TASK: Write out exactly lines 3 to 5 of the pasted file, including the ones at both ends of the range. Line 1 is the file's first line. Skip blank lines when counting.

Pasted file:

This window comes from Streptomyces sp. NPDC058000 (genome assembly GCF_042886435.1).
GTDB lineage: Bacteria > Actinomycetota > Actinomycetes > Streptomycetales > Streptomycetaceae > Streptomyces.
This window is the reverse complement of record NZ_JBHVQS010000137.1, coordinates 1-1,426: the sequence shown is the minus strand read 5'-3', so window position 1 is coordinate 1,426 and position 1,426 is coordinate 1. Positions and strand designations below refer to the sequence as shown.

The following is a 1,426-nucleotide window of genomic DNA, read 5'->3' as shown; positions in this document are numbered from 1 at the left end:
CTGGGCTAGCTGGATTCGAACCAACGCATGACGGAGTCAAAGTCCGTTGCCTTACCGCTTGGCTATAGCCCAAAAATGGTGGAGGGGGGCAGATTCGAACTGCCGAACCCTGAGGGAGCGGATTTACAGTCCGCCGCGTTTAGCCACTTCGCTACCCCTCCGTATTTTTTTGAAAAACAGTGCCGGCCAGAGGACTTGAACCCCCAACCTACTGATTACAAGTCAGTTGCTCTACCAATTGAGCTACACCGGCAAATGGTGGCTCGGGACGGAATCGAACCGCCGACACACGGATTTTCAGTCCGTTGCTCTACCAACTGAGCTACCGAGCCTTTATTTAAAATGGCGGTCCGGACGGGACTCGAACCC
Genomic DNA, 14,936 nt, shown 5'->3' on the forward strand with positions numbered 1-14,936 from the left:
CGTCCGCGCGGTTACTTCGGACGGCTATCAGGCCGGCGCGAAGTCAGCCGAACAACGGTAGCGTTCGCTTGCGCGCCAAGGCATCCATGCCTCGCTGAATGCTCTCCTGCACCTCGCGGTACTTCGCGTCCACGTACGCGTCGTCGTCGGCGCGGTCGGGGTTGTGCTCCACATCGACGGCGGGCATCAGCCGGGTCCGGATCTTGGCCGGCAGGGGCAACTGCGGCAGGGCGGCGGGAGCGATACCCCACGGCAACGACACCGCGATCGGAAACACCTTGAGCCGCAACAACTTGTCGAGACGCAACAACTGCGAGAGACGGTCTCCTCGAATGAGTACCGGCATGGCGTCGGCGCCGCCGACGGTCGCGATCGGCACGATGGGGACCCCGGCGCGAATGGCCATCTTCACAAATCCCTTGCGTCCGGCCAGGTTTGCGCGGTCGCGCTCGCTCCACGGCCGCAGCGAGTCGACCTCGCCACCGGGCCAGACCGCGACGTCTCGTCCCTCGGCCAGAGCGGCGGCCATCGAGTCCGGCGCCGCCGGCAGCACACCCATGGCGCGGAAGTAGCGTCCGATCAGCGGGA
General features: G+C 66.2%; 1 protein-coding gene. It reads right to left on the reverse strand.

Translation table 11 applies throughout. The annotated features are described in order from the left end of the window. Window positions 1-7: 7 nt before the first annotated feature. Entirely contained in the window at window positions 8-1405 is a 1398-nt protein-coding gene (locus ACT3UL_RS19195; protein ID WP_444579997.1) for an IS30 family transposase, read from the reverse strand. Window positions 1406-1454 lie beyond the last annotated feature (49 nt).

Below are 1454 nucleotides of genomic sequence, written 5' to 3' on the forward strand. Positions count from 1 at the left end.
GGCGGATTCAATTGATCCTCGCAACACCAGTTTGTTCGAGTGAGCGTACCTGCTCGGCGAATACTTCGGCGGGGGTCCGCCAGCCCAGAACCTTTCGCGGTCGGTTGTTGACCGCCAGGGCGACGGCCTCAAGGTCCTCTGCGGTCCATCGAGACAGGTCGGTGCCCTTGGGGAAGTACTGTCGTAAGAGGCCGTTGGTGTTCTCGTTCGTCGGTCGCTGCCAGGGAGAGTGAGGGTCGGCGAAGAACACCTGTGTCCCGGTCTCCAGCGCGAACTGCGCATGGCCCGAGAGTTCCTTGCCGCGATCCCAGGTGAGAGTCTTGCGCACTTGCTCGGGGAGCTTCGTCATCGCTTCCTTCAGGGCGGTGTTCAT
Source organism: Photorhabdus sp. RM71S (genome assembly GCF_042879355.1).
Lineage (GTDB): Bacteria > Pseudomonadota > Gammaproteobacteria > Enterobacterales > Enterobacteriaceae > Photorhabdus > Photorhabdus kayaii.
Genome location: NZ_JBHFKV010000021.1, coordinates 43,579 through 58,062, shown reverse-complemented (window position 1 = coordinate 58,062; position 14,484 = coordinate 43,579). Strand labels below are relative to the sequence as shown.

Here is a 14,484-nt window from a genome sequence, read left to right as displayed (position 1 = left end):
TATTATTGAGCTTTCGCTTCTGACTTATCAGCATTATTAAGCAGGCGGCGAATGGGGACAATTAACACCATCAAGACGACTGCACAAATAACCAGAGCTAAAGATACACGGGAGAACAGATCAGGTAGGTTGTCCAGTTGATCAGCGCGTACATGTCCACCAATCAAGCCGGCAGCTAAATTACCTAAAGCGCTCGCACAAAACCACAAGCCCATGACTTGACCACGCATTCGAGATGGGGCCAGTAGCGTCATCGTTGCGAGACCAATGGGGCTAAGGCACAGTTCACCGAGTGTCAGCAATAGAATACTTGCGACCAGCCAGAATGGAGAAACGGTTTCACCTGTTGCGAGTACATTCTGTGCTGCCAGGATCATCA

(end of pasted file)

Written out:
This window is the reverse complement of record NZ_JBHVQS010000137.1, coordinates 1-1,426: the sequence shown is the minus strand read 5'-3', so window position 1 is coordinate 1,426 and position 1,426 is coordinate 1. Positions and strand designations below refer to the sequence as shown.

The following is a 1,426-nucleotide window of genomic DNA, read 5'->3' as shown; positions in this document are numbered from 1 at the left end:
CTGGGCTAGCTGGATTCGAACCAACGCATGACGGAGTCAAAGTCCGTTGCCTTACCGCTTGGCTATAGCCCAAAAATGGTGGAGGGGGGCAGATTCGAACTGCCGAACCCTGAGGGAGCGGATTTACAGTCCGCCGCGTTTAGCCACTTCGCTACCCCTCCGTATTTTTTTGAAAAACAGTGCCGGCCAGAGGACTTGAACCCCCAACCTACTGATTACAAGTCAGTTGCTCTACCAATTGAGCTACACCGGCAAATGGTGGCTCGGGACGGAATCGAACCGCCGACACACGGATTTTCAGTCCGTTGCTCTACCAACTGAGCTACCGAGCCTTTATTTAAAATGGCGGTCCGGACGGGACTCGAACCC